All Things Political

Automotive Industry Job Outlook

Continued productivity improvements and foreign outsourcing of parts production will cause employment to decline over the next decade.

Overall wage and salary employment in the motor vehicle and parts manufacturing industry is expected to decline by 16 percent over the 2008-18 period, compared with 11 percent growth for all industries combined. Although more automobiles and light trucks will be manufactured in the U.S. over this period, productivity improvements will enable manufacturers to produce these vehicles and parts with fewer workers.

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The growing intensity of international and domestic competition has increased cost pressures on manufacturers. In response, they have sought to improve productivity and quality with high-technology production techniques, including computer-assisted design, production, and testing. In addition to automation, both domestic and foreign-based manufacturers will reduce costs by shifting some parts and vehicle production to lower wage countries.

Expanding factory automation, robotics, efficiency gains, and the need to cut costs will cause nearly all production occupations to decline, but some occupations will decline more than others. Increasing automation will negatively affect employment of basic machine operator occupations more so than it will affect the skilled workers that operate and program robots. Assemblers who only perform one or two tasks will be replaced by team assemblers who are interchangeable on a team and can perform multiple functions. Greater automation will boost demand for maintenance workers who service and repair the robots and automated systems essential to a factory.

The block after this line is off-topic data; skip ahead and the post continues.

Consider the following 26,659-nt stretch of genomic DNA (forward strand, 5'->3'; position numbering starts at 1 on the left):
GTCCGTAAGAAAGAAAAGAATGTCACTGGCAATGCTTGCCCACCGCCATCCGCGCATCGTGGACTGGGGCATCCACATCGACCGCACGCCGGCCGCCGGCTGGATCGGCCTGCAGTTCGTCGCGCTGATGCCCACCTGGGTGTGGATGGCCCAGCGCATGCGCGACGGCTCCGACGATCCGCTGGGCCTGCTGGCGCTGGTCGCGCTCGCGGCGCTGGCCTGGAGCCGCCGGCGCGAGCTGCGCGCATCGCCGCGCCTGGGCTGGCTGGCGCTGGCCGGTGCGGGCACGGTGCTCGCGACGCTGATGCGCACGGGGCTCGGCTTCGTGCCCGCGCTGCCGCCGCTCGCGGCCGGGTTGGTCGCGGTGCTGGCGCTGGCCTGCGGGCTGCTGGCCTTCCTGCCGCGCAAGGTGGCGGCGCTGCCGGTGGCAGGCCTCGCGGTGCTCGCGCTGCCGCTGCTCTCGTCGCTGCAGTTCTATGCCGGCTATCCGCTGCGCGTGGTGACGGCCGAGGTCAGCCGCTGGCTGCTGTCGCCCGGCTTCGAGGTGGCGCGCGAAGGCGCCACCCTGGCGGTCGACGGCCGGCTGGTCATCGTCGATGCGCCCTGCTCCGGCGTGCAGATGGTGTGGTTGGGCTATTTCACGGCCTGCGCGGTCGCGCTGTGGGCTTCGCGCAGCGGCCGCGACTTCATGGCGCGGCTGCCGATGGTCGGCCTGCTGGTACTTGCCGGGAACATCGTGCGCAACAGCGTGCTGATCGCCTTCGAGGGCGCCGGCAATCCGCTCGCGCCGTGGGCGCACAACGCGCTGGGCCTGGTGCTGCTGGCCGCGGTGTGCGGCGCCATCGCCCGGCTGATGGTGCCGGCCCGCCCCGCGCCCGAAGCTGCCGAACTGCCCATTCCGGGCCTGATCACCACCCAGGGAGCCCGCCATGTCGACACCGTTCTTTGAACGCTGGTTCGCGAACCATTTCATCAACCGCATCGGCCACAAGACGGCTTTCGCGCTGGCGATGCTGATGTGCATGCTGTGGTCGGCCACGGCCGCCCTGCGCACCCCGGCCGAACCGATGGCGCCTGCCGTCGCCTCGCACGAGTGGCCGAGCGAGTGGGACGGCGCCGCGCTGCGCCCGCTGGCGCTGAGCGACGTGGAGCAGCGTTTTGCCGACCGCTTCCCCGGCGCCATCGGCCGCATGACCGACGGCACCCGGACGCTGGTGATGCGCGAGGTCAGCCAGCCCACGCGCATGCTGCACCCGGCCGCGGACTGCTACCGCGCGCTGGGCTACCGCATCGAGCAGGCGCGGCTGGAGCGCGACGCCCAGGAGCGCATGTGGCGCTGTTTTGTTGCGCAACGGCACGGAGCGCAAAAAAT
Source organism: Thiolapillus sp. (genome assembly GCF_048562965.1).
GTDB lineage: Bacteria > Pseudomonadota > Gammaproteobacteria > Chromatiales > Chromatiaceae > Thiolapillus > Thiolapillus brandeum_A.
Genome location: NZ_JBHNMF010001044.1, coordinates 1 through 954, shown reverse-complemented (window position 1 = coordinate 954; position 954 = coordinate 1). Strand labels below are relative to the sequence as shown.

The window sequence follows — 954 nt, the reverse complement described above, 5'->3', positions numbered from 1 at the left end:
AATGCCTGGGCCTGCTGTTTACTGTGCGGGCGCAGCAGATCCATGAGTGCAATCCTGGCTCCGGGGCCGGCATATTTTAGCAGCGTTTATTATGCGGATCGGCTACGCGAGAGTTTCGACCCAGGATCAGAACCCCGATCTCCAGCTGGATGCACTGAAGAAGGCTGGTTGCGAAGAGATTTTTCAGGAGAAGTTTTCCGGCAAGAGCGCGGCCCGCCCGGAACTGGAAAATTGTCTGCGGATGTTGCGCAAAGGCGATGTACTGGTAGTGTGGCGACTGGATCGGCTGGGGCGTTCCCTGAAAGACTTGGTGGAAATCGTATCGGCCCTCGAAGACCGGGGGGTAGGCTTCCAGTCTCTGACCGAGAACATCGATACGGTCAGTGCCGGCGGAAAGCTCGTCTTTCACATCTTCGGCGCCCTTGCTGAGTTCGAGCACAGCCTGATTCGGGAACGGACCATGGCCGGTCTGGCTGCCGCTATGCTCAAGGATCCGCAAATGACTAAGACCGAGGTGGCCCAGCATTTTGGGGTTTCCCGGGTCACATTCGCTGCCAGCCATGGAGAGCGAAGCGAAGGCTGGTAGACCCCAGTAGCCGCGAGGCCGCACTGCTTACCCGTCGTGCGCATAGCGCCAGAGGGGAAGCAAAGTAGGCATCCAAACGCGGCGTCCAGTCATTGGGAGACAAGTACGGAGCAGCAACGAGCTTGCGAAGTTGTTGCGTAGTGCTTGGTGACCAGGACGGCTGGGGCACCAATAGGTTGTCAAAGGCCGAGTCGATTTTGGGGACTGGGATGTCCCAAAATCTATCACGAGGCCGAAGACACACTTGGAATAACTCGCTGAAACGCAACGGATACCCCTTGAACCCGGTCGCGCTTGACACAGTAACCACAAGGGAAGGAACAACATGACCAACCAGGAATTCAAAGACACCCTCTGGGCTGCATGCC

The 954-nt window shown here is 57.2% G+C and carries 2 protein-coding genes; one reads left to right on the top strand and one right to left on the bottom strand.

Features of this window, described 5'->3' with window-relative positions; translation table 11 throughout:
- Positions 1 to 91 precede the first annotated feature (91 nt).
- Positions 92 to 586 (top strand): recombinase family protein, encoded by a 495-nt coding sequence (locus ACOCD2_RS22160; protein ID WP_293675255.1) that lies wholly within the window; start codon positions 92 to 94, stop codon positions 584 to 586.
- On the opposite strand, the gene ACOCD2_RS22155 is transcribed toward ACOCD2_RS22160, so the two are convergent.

Employment of management, computer, office, and administrative support occupations will also decline as the number of production workers, whom these workers manage, supervise, and support, declines.

Due to the increasingly automated and sophisticated nature of motor vehicle manufacturing and assembly, employers are seeking a better educated workforce. Applicants for assembly jobs will likely face competition, but opportunities will be best for those with a 2-year degree in a technical area. Applicants for maintenance jobs should also face competition. As automakers shift to multi-skilled maintenance personnel, opportunities will be best for those with skills across a range of areas, such as hydraulics, electronics, and welding. Employers use screening tests for new applicants and state that both strong math and communication skills are necessary to pass these tests.

Employment in the automobile manufacturing industry follows economic cycles, therefore it can be volatile. It is common for workers to get laid off as production slows, then possibly rehired when production picks up again. Job openings are expected due to the large number of auto workers who will retire in the coming decade. Some of the foreign plants built in the 1980s will see high turnover as a large proportion of their workers retire. Overall, job applicants will face keen competition, but highly skilled workers will have the best employment prospects.

Source: Bureau of Labor Statistics, U.S. Department of Labor, Career Guide to Industries, 2010-11 Edition

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